Getting out of debt is in fact our members’ number one goal and they love us for what we’re doing for them. Our NPS score is approaching a truly outstanding 80, that’s well above many leading brands and traditional banks and the pandemic has demonstrated that they prioritize our loans above many of their other debt obligations including even credit cards. And half of them return to us again within five years providing us a virtually free source of loan volume, which we reward with a further simplified process and even lower rates compared to their first loan. Easy access to responsible low cost unsecured credit is a primary pain point for our members.

And it represents a huge immediately addressable market that’s expected to grow at more than 20% annually over the coming years. But it’s not the only pain point and our mission to empower our members on their path to financial health doesn’t end here. A note, our customers are not the under-banked or those shut out of the financial system. These are high-income, highly credit worthy individuals who are already fully utilizing bank services. In fact, they’re some of retail banking’s most profitable customers. It’s just working out better for the banks than it is for them. That’s because together with their higher than average income they also have higher than average debt including credit card, auto and student loans.

They want to put this debt behind them and they are highly motivated and willing to take action to get there. And as a digital marketplace bank, we can now do so much more to help. And our members tell us they are ready and eager for us to do so. In a recent survey 83% said they’re interested in more products and services from LendingClub. With the digital bank acquisition closed, we can take the next step. First up, we’ll be building on Radius’ multi-award winning online and mobile deposit offering to make it very easy for our customers to manage their lending, spending and savings in a holistic fashion. Because we’re vertically integrated, we can capture more value both from lending and from spending and can use this together with the behavioral data we’ll be collecting to offer powerful benefits and value to our customers.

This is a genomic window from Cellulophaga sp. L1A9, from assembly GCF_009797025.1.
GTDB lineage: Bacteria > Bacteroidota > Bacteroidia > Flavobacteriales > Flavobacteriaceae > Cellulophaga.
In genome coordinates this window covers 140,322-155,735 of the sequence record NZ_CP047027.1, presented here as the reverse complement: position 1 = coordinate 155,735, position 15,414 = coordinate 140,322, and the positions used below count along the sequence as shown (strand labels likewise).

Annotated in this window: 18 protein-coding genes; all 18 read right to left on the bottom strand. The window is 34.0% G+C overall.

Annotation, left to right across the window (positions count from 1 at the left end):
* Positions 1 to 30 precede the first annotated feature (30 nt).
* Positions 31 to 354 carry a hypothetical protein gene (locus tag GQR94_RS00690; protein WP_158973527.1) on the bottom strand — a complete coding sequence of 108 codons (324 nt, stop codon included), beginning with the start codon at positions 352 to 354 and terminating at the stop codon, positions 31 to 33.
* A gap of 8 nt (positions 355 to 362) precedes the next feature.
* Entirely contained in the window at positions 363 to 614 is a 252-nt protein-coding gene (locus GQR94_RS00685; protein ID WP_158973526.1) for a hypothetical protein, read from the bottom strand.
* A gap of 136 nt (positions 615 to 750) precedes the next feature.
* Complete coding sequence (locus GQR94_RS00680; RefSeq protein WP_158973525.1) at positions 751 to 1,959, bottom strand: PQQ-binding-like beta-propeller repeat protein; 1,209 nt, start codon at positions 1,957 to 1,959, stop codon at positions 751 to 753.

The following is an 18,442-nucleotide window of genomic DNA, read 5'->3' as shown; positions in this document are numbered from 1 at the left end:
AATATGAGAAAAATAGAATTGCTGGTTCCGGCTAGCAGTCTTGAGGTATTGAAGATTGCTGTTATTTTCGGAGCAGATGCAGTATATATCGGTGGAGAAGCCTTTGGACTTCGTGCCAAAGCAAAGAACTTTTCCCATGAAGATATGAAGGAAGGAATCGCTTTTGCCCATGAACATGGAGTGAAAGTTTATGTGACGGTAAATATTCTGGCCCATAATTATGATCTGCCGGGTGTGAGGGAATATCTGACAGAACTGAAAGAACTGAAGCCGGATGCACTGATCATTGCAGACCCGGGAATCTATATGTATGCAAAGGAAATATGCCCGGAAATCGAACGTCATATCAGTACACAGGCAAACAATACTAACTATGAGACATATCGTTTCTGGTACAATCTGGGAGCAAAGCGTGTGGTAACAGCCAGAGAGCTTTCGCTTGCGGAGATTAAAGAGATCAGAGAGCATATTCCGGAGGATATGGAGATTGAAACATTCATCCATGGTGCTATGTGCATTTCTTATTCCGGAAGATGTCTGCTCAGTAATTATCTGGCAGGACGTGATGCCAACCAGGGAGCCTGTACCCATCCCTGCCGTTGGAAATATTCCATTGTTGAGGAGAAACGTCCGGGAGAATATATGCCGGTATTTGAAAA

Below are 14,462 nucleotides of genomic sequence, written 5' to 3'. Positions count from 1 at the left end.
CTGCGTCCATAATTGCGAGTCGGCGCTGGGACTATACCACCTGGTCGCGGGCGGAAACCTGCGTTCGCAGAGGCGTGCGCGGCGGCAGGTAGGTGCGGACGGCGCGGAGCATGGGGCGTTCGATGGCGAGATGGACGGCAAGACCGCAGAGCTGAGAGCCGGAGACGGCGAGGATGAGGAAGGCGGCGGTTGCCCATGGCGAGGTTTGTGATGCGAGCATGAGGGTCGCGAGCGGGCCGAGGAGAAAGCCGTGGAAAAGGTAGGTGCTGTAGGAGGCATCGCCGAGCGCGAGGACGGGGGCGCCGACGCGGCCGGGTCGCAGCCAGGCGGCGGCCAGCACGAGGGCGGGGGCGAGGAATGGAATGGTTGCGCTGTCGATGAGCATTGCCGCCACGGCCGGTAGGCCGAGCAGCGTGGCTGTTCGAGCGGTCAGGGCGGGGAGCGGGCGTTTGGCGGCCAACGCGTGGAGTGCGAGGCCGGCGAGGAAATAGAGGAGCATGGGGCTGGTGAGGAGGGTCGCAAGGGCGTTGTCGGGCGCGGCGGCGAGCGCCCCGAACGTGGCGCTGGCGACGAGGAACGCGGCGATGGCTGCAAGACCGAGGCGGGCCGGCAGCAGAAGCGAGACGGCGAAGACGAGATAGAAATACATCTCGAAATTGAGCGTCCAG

This sets LendingClub apart from the neo-bank and fintech competition. What’s even more exciting is that the bank is being added to an already formidable platform with two sizable benefits. First, as you can see on slide 9 of the LendingClub Bank presentation we have incredible data superiority. We have 14 years of history on $60 billion in loans to millions of customers informed by rigorous testing resulting in a 140 billion data cells added to our proprietary database. Access to this vast amount of data gives us a significant competitive advantage. Our team of more than 130 data analysts and scientists mined this historical data with leading edge machine learning and AI analytic techniques to continuously refine our dozens of proprietary models to optimize fraud risk, repayment risk, loan exposure and loan pricing. And it’s working.

Our experience shows that our proprietary scoring system is 20 times more effective than traditional credit score such as FICO at predicting default. As a result, we can approve more borrowers, offer significantly lower interest rates and price competitively for attractive risk-adjusted returns across the credit spectrum. Benchmarking data from one of the leading online aggregator shows that our loan offers are priced very competitively and are very likely to be ranked as best-in-class. In several independent studies including those conducted by the Philadelphia Federal Reserve researchers confirm our ability to make credit more affordable than traditional alternatives. Coming out of the pandemic, the strength of our underwriting has now also been cycle tested.

Losses on loans issued pre-COVID are in line with our pre-pandemic expectations, and loans issued since the pandemic are some of our best performing loans in recent years. So we haven’t just collected a wealth of data, we’re leveraging it and it’s clearly giving us an edge. Another key differentiator is our technology infrastructure. Our tech team encompasses nearly 400 Lending Clubbers. We built proprietary software and systems that enable us to deliver seamless highly automated access to credit and deliver a fantastic customer experience. We’ve issued 13 patents and have 27 pending. It would take others many years and a significant capital outlay to try and replicate the competitive mode that we’ve created.